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Jewish Journal

Our Living Debt to the Dead

by Beit T'shuvah

August 16, 2013 | 1:12 pm

By Rabbi Mark Borovitz

I am on an airplane from Orlando, Florida to Los Angeles as I write this Blog. This is the month of Elul and I have been on a whirlwind Family Tour since before it began! It has been an introspective journey for me, not really a vacation. This is not pejorative, just descriptive.

I spent the first few days with my mother and daughter and then the next two with my mother and brother. It was healing to spend a plane ride and two days with Heather. We always know each other's thoughts and moods. Mine was contemplative. I was going "home" for my mother's birthday, to see some family and visit graves. Heather was joining me to visit her Uncle Stuart's grave and see her grandmother. We had a great time, my mother and I showing Heather our old neighborhoods together. On Sunday, we went to the Cemetery, as is our custom. I don't know why Cemeteries are so comforting to me, maybe because I could always feel my father's presence at his grave; all I know is that they are. We visited my Uncle Harry's grave and it was there that I was transformed again. I realized that I hadn't honored him by keeping in touch with his grandchildren and great-grandchildren enough. I don't really know my cousin's children and their children nearly as well as I would like to and I am going to remedy that, if they will let me. I realized that this is the T’Shuvah I owe my Uncle Harry and it is a debt that I am going to repay!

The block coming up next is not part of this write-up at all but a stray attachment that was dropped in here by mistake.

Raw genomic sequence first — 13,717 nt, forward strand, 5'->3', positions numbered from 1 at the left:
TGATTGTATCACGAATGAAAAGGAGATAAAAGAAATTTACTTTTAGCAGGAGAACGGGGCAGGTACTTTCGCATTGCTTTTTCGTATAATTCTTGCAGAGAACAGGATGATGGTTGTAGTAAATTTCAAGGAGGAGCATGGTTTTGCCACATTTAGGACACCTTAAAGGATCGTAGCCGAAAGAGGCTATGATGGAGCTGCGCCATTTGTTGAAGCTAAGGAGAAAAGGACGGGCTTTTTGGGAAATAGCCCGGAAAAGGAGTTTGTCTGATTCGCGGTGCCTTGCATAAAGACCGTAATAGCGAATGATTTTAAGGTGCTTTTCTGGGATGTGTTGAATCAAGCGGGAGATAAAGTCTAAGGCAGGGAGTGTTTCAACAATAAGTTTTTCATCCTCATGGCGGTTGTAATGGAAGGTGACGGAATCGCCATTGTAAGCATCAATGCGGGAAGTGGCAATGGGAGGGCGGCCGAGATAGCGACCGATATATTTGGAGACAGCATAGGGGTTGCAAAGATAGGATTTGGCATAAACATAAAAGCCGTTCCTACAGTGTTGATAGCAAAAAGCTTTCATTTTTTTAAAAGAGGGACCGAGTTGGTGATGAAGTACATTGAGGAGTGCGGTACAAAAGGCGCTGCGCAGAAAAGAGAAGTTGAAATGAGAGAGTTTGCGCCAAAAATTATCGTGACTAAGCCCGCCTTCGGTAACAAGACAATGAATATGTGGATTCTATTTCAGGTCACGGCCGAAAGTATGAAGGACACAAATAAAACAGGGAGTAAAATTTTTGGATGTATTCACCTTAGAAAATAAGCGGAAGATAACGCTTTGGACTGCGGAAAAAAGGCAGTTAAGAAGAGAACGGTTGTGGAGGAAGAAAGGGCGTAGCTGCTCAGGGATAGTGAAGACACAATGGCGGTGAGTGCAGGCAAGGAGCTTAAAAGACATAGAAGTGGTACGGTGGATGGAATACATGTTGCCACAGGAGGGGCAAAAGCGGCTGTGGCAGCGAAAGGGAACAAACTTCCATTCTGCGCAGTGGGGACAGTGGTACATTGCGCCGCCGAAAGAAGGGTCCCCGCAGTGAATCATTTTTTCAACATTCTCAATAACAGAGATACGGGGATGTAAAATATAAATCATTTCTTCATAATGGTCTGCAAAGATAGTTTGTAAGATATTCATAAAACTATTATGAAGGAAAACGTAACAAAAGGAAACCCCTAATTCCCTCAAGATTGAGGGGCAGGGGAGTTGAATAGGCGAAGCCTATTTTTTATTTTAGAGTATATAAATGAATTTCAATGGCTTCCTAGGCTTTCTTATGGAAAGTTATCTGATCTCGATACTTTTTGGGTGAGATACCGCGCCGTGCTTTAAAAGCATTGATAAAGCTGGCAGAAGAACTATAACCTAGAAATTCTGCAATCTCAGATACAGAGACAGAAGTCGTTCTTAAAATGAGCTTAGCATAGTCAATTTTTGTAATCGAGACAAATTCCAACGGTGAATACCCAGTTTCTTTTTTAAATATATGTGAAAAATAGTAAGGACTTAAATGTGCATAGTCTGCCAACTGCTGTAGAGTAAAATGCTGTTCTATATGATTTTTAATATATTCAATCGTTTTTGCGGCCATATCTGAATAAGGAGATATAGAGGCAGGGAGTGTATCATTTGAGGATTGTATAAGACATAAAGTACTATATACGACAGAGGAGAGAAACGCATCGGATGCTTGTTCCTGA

Why is this so important to write about? I believe that as we get in touch with ourselves through our own Cheshbon HaNefesh, accounting of our souls, it is important to repair and repay those who have died for their kindness and love, for their gifts of life and values. As I stood at my father's grave with my mother and brother, I realized that my T’Shuvah with my dad, Jerry, was complete. I owe every good thing, every decent principle to my father and I have a living T’Shuvah to and for him. Yet, I stood there without guilt or shame. I stood there as that three-year-old kid whose father was proud to call him "my boy.” This is what was lacking at my Uncle Harry's grave! This is why this is an important value to write about. We will say Kaddish at Yizkor on Yom Kippur, lets say it knowing that we can either stand guilt-free or with a plan of T’Shuvah at the graves of all those we love.

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